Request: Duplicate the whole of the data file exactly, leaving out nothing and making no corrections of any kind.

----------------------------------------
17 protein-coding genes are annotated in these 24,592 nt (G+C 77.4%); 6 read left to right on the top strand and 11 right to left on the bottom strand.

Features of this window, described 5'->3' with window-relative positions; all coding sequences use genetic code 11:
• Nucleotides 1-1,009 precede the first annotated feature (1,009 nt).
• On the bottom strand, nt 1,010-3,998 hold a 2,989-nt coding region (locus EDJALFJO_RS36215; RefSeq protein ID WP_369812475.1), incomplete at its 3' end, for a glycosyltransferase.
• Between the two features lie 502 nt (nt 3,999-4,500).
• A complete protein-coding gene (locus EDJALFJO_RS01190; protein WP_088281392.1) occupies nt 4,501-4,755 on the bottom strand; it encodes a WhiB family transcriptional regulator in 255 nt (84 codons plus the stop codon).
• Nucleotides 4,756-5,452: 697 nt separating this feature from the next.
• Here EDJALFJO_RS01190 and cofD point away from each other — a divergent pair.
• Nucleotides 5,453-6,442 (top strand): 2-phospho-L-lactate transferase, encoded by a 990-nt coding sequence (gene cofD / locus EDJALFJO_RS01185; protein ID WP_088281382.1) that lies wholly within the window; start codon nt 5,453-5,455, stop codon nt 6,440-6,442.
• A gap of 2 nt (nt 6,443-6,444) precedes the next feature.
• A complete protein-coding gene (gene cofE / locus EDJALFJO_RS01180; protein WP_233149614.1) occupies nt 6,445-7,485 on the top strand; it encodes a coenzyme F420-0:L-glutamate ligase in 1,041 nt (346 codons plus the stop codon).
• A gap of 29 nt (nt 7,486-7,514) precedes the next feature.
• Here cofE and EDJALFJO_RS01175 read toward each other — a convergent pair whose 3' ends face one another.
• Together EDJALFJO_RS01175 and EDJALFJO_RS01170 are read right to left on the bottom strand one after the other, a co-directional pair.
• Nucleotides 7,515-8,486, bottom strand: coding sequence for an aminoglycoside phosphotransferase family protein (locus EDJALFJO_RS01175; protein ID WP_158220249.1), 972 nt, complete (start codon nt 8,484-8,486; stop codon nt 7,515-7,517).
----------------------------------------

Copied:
17 protein-coding genes are annotated in these 24,592 nt (G+C 77.4%); 6 read left to right on the top strand and 11 right to left on the bottom strand.

Features of this window, described 5'->3' with window-relative positions; all coding sequences use genetic code 11:
• Nucleotides 1-1,009 precede the first annotated feature (1,009 nt).
• On the bottom strand, nt 1,010-3,998 hold a 2,989-nt coding region (locus EDJALFJO_RS36215; RefSeq protein ID WP_369812475.1), incomplete at its 3' end, for a glycosyltransferase.
• Between the two features lie 502 nt (nt 3,999-4,500).
• A complete protein-coding gene (locus EDJALFJO_RS01190; protein WP_088281392.1) occupies nt 4,501-4,755 on the bottom strand; it encodes a WhiB family transcriptional regulator in 255 nt (84 codons plus the stop codon).
• Nucleotides 4,756-5,452: 697 nt separating this feature from the next.
• Here EDJALFJO_RS01190 and cofD point away from each other — a divergent pair.
• Nucleotides 5,453-6,442 (top strand): 2-phospho-L-lactate transferase, encoded by a 990-nt coding sequence (gene cofD / locus EDJALFJO_RS01185; protein ID WP_088281382.1) that lies wholly within the window; start codon nt 5,453-5,455, stop codon nt 6,440-6,442.
• A gap of 2 nt (nt 6,443-6,444) precedes the next feature.
• A complete protein-coding gene (gene cofE / locus EDJALFJO_RS01180; protein WP_233149614.1) occupies nt 6,445-7,485 on the top strand; it encodes a coenzyme F420-0:L-glutamate ligase in 1,041 nt (346 codons plus the stop codon).
• A gap of 29 nt (nt 7,486-7,514) precedes the next feature.
• Here cofE and EDJALFJO_RS01175 read toward each other — a convergent pair whose 3' ends face one another.
• Together EDJALFJO_RS01175 and EDJALFJO_RS01170 are read right to left on the bottom strand one after the other, a co-directional pair.
• Nucleotides 7,515-8,486, bottom strand: coding sequence for an aminoglycoside phosphotransferase family protein (locus EDJALFJO_RS01175; protein ID WP_158220249.1), 972 nt, complete (start codon nt 8,484-8,486; stop codon nt 7,515-7,517).